Editorial: In honour of all the mothers out there
In 2017 The Sunday Times asked readers why they loved their mums.
The response was instant — and quite extraordinary.
Hundreds of sons and daughters sat down with a pen in hand or a keyboard at their fingertips and thoughtfully paid tribute to their mothers.
There was a simple message within each letter — cherish your mum.
In our readers’ own words, mums are special, selfless, amazing, heroic, patient, wise, funny, playful, beautiful, kind, courageous, strong, sensitive, inspiring, incredible, brave, artistic, stylish and caring.
And as The Sunday Times reveals today, while the journey to motherhood can be so very different for different women, the joy of being a mum is universal.
When Nadia Rosa fell pregnant, people told her that life for her and her partner, West Coast Eagles defender Tom Barrass, would never be the same.
They told her to sleep while she could, and that the love they’d feel for their child would defy comprehension.
They were right, of course, but “you don’t really get it until it happens to you,” Rosa said.
In STM today, Rosa opens up on their love story and how being mum to six-month-old Billy Antony Barrass — his middle name a tribute to his grandfather, renowned journalist Tony Barrass, who died last year — was her “greatest achievement.”
Rosa said being a mother was “probably the hardest thing I have ever had to do, but also the most rewarding and fulfilling . . . I feel very lucky”.
Also in today’s magazine, “unexpected mother” and Sunday Times columnist Kate Emery explores the experiences of others like her — women who never planned on children until an unplanned pregnancy or sudden change of heart.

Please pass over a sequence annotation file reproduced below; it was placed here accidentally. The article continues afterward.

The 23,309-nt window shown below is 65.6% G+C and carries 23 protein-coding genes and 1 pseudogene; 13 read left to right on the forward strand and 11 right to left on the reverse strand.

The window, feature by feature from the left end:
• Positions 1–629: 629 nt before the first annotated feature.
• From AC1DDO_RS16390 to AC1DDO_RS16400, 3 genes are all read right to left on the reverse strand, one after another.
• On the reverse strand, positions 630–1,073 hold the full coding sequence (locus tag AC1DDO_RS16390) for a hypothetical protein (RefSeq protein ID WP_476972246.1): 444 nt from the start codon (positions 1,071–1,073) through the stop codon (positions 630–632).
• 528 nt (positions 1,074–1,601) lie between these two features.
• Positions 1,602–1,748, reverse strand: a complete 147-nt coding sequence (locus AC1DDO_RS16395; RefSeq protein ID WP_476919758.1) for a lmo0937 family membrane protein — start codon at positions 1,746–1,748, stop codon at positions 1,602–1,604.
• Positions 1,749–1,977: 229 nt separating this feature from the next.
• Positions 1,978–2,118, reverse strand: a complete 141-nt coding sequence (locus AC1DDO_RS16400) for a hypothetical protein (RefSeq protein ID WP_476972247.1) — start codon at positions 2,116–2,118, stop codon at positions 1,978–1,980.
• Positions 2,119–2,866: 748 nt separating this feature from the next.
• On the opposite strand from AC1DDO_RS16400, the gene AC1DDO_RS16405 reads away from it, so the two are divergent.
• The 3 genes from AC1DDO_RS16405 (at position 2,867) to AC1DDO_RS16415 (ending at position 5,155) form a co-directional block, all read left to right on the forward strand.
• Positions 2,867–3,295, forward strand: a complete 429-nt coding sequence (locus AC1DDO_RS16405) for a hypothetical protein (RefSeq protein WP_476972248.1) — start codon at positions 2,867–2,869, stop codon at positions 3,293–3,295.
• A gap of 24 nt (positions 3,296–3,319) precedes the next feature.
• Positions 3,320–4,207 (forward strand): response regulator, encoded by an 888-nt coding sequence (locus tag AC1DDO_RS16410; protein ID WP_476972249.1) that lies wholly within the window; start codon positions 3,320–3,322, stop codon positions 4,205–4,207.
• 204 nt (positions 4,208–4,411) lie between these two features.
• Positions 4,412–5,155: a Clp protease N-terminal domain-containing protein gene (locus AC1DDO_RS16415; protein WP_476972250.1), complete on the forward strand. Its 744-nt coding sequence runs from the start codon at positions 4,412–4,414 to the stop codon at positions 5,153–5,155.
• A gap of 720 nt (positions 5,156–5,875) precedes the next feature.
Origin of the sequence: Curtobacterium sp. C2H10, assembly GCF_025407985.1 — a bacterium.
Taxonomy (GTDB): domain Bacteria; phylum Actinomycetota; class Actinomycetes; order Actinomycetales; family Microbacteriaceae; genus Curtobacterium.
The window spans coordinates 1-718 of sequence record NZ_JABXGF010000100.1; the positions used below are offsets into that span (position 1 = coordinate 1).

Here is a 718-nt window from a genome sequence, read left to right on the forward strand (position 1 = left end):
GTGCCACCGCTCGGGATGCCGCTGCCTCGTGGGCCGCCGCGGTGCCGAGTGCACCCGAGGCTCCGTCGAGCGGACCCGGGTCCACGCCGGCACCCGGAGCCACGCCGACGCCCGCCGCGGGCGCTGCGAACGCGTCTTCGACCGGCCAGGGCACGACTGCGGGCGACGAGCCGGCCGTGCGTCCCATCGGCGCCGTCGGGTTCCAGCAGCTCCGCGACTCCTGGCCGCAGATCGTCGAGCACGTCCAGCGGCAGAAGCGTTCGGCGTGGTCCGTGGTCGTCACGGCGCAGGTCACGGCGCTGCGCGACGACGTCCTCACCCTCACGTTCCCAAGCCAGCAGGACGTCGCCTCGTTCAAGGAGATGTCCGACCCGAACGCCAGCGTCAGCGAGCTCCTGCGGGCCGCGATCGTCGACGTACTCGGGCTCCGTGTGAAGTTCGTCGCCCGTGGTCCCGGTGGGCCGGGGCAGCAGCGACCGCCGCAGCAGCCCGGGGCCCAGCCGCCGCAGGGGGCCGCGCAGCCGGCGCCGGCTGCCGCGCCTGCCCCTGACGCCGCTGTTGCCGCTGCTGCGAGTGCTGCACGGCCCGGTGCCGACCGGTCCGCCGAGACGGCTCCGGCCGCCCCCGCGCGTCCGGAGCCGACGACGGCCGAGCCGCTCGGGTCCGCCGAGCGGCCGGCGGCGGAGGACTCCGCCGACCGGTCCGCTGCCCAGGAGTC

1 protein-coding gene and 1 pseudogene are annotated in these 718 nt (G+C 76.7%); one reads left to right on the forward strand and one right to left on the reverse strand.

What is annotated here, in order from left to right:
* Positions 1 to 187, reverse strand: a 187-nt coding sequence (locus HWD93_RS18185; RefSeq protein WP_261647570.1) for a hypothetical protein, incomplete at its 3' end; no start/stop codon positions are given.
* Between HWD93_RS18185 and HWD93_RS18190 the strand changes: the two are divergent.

And in Body + Soul magazine, Jesinta Franklin, a former Miss Universe Australia and partner of AFL legend Lance “Buddy” Franklin, reveals how lucky she feels to be a mother after suffering through several miscarriages.
“Mother’s Day was something I’d dream about when I didn’t have children, not because of the presents or the celebration but just the fact of being a mum and to feel how special that was,” Franklin tells Body + Soul.
“It’s a day that reminds you of what a miracle it is, whether it comes easily for you or it’s more of a challenge.”
And challenging is a word that describes what the past two years of the pandemic has been for many families.
The COVID restrictions would have meant many families sharing their Mother’s Day catch ups from a safe distance.
For some it might have meant flowers left at a door and a call to say there was a gift outside.
Or perhaps sharing a glass of something refreshing while sitting on fold-up chairs at opposite ends of the front porch.
So for those families who are now able to get together to celebrate the day, this year is likely to be extra special.
No doubt there will be special hugs and kisses for mums and from mums who can finally be reunited with their kids and in many cases, their grandkids too.
So to all mums across the State, happy Mother’s Day.
Responsibility for the editorial comment is taken by WAN Editor-in-Chief Anthony De Ceglie
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